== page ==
If you want to know how much people hate Comic Sans, just look at tumblr. People don’t dilute opinions on tumblr, they give it to you straight. So when you type in Comic Sans you get pages like “Fuck no Comic Sans”, which has racked up more than 11,000 likes. And you get “Comic Sans ruins everything”. And you get “Comic Sans must die”. It’s an angry place. And when it comes to Comic Sans, the anger is not just directed at the font*, but at those who use it, those who keep it alive, those who “should know better”, those like you. For it is teachers, says the anti-Comic Sans narrative, who are muck-spraying Comic Sans on society, who are leading poor font-novices into a world of sin, and who are dismantling the beauty of the world one worksheet at a time (don’t even get the haters started on display boards...). This claim of teacher responsibility appears to be a valid one. You can’t escape Comic Sans in schools: a recent Tes survey of more than 7,000 teachers found that 44 per cent were using it in their classrooms (both primary and secondary).
Their defence? It is better for reading, better for dyslexic students and better for modelling handwriting.
And some just think it looks nice. The last is a matter of taste, but the first three responses, they sound like good reasons for a teacher to pick a font. So why the hate? Well, because the supposed benefits of Comic Sans have largely been proven to be non-existent or so small it’s not worth thinking about them. And interestingly, it is not just Comic Sans where the myth of readability, particularly for dyslexic students, has arisen. It turns out new font crimes are being committed for the very same reasons with just as little evidence. So let’s take a typographic journey. Let’s find the truth about Comic Sans. I can promise you clarity but also, I can promise more: we may well also discover some of the secrets of the mechanics of reading that will benefit us all.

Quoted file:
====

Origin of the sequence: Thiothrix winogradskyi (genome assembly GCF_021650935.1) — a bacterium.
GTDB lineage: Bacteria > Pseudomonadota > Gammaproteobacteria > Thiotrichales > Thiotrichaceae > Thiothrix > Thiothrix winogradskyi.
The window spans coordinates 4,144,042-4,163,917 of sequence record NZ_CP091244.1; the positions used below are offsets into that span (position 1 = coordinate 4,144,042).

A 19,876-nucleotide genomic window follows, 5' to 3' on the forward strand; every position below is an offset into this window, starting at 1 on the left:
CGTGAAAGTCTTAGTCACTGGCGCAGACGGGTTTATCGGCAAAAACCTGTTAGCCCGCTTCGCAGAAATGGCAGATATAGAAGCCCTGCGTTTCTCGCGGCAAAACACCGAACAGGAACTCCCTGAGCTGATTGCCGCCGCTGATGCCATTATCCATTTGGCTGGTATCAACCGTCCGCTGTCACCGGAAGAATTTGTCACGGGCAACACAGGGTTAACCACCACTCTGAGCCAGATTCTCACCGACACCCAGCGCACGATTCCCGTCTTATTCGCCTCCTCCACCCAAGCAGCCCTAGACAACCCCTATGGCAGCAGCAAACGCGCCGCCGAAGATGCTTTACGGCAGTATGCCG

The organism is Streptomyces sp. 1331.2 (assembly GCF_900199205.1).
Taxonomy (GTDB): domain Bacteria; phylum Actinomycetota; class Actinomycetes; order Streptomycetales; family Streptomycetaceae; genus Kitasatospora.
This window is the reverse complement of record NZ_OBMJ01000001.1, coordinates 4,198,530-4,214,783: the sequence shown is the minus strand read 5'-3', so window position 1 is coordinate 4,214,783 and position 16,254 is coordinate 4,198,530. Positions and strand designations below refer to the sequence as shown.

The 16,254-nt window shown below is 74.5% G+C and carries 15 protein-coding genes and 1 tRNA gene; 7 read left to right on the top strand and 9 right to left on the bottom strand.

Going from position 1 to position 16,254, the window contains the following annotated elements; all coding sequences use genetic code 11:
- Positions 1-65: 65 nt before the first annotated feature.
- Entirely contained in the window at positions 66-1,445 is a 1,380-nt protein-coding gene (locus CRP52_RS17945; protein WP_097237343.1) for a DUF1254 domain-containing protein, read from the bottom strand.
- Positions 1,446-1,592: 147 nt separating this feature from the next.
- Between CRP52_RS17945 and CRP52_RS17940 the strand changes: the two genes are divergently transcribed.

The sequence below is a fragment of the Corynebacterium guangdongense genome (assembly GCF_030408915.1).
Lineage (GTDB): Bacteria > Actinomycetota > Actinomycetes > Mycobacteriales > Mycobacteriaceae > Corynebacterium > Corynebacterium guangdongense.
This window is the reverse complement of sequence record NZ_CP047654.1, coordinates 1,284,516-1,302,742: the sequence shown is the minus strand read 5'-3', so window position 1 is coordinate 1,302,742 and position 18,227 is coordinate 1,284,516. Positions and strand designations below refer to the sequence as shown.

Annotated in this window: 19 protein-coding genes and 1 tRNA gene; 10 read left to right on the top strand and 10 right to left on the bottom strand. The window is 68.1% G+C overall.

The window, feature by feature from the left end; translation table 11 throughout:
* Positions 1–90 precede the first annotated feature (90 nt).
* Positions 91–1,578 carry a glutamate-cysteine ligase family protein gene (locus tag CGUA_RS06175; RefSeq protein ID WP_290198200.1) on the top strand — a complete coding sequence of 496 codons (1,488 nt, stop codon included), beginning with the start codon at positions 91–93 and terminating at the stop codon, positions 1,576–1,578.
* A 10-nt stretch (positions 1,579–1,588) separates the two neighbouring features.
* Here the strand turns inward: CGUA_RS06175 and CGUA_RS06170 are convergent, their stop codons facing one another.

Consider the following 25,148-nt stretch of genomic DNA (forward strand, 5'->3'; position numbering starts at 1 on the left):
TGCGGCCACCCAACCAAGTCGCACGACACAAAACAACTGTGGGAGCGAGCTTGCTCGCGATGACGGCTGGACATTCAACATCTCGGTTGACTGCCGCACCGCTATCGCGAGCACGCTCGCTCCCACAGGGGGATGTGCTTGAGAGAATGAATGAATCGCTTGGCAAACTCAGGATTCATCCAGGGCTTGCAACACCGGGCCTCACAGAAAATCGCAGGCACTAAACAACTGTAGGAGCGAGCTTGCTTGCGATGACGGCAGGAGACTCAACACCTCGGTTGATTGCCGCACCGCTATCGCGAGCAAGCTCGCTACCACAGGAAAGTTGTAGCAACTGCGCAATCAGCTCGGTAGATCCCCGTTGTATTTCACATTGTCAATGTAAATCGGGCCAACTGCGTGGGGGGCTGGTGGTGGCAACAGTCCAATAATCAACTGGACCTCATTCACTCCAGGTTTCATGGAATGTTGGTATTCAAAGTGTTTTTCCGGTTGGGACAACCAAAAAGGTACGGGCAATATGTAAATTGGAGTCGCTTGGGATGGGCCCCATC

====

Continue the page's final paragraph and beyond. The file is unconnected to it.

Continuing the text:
The creation of Comic Sans
You have to feel sorry for Vincent Connare. In 1994, he was asked to design a font for a Microsoft product called Microsoft Bob, a cartoon dog that would guide you around the Windows operating system via speech bubbles.
Connare thought a comic-book-style font would suit a comic-book-style dog, and designed Comic Sans. Microsoft seemingly disagreed (or did not have time to incorporate it into the product – depending on which narrative you read) and launched Bob without Comic Sans. But it did list Comic Sans as a font choice in Windows 95.